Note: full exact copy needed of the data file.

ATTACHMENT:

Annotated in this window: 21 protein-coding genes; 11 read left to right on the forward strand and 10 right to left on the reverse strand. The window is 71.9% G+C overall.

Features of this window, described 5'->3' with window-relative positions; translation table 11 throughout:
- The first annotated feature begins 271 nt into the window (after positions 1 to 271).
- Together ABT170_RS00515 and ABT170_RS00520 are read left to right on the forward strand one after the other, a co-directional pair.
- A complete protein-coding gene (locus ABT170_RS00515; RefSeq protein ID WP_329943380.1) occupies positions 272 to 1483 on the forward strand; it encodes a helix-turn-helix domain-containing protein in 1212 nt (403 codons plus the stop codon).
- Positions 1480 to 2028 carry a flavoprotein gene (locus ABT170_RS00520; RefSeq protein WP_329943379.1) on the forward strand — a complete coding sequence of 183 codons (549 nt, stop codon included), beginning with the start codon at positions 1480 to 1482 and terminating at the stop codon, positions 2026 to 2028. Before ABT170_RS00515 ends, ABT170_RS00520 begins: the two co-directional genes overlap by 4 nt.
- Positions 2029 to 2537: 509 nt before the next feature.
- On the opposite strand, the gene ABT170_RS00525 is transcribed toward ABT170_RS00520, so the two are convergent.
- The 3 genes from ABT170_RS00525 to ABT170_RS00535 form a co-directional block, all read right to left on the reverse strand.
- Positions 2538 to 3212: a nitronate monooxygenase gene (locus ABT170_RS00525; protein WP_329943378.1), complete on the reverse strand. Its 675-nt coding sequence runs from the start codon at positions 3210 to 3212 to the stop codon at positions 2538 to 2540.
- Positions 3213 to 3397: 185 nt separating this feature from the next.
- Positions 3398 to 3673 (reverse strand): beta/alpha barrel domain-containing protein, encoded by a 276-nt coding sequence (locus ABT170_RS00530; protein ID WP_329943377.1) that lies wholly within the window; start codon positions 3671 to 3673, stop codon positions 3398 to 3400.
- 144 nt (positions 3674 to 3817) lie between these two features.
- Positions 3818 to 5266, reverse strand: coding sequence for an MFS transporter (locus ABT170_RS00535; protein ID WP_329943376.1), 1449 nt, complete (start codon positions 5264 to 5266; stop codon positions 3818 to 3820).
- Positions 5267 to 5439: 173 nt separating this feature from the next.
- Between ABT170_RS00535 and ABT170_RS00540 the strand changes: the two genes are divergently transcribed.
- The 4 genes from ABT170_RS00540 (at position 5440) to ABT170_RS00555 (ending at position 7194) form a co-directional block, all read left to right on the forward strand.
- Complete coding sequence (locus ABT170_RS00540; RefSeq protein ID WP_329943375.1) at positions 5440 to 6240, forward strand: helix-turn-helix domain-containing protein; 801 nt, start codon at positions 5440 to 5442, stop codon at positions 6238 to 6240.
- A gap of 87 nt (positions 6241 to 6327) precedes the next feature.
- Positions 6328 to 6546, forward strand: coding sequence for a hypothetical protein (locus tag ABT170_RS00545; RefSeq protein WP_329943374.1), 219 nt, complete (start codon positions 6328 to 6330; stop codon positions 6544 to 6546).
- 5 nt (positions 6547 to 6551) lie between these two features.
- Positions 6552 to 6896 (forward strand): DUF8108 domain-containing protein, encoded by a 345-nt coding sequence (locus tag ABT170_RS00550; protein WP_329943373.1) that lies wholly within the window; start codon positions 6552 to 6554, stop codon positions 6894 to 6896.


Annotated in this window: 21 protein-coding genes; 11 read left to right on the forward strand and 10 right to left on the reverse strand. The window is 71.9% G+C overall.

Features of this window, described 5'->3' with window-relative positions; translation table 11 throughout:
- The first annotated feature begins 271 nt into the window (after positions 1 to 271).
- Together ABT170_RS00515 and ABT170_RS00520 are read left to right on the forward strand one after the other, a co-directional pair.
- A complete protein-coding gene (locus ABT170_RS00515; RefSeq protein ID WP_329943380.1) occupies positions 272 to 1483 on the forward strand; it encodes a helix-turn-helix domain-containing protein in 1212 nt (403 codons plus the stop codon).
- Positions 1480 to 2028 carry a flavoprotein gene (locus ABT170_RS00520; RefSeq protein WP_329943379.1) on the forward strand — a complete coding sequence of 183 codons (549 nt, stop codon included), beginning with the start codon at positions 1480 to 1482 and terminating at the stop codon, positions 2026 to 2028. Before ABT170_RS00515 ends, ABT170_RS00520 begins: the two co-directional genes overlap by 4 nt.
- Positions 2029 to 2537: 509 nt before the next feature.
- On the opposite strand, the gene ABT170_RS00525 is transcribed toward ABT170_RS00520, so the two are convergent.
- The 3 genes from ABT170_RS00525 to ABT170_RS00535 form a co-directional block, all read right to left on the reverse strand.
- Positions 2538 to 3212: a nitronate monooxygenase gene (locus ABT170_RS00525; protein WP_329943378.1), complete on the reverse strand. Its 675-nt coding sequence runs from the start codon at positions 3210 to 3212 to the stop codon at positions 2538 to 2540.
- Positions 3213 to 3397: 185 nt separating this feature from the next.
- Positions 3398 to 3673 (reverse strand): beta/alpha barrel domain-containing protein, encoded by a 276-nt coding sequence (locus ABT170_RS00530; protein ID WP_329943377.1) that lies wholly within the window; start codon positions 3671 to 3673, stop codon positions 3398 to 3400.
- 144 nt (positions 3674 to 3817) lie between these two features.
- Positions 3818 to 5266, reverse strand: coding sequence for an MFS transporter (locus ABT170_RS00535; protein ID WP_329943376.1), 1449 nt, complete (start codon positions 5264 to 5266; stop codon positions 3818 to 3820).
- Positions 5267 to 5439: 173 nt separating this feature from the next.
- Between ABT170_RS00535 and ABT170_RS00540 the strand changes: the two genes are divergently transcribed.
- The 4 genes from ABT170_RS00540 (at position 5440) to ABT170_RS00555 (ending at position 7194) form a co-directional block, all read left to right on the forward strand.
- Complete coding sequence (locus ABT170_RS00540; RefSeq protein ID WP_329943375.1) at positions 5440 to 6240, forward strand: helix-turn-helix domain-containing protein; 801 nt, start codon at positions 5440 to 5442, stop codon at positions 6238 to 6240.
- A gap of 87 nt (positions 6241 to 6327) precedes the next feature.
- Positions 6328 to 6546, forward strand: coding sequence for a hypothetical protein (locus tag ABT170_RS00545; RefSeq protein WP_329943374.1), 219 nt, complete (start codon positions 6328 to 6330; stop codon positions 6544 to 6546).
- 5 nt (positions 6547 to 6551) lie between these two features.
- Positions 6552 to 6896 (forward strand): DUF8108 domain-containing protein, encoded by a 345-nt coding sequence (locus tag ABT170_RS00550; protein WP_329943373.1) that lies wholly within the window; start codon positions 6552 to 6554, stop codon positions 6894 to 6896.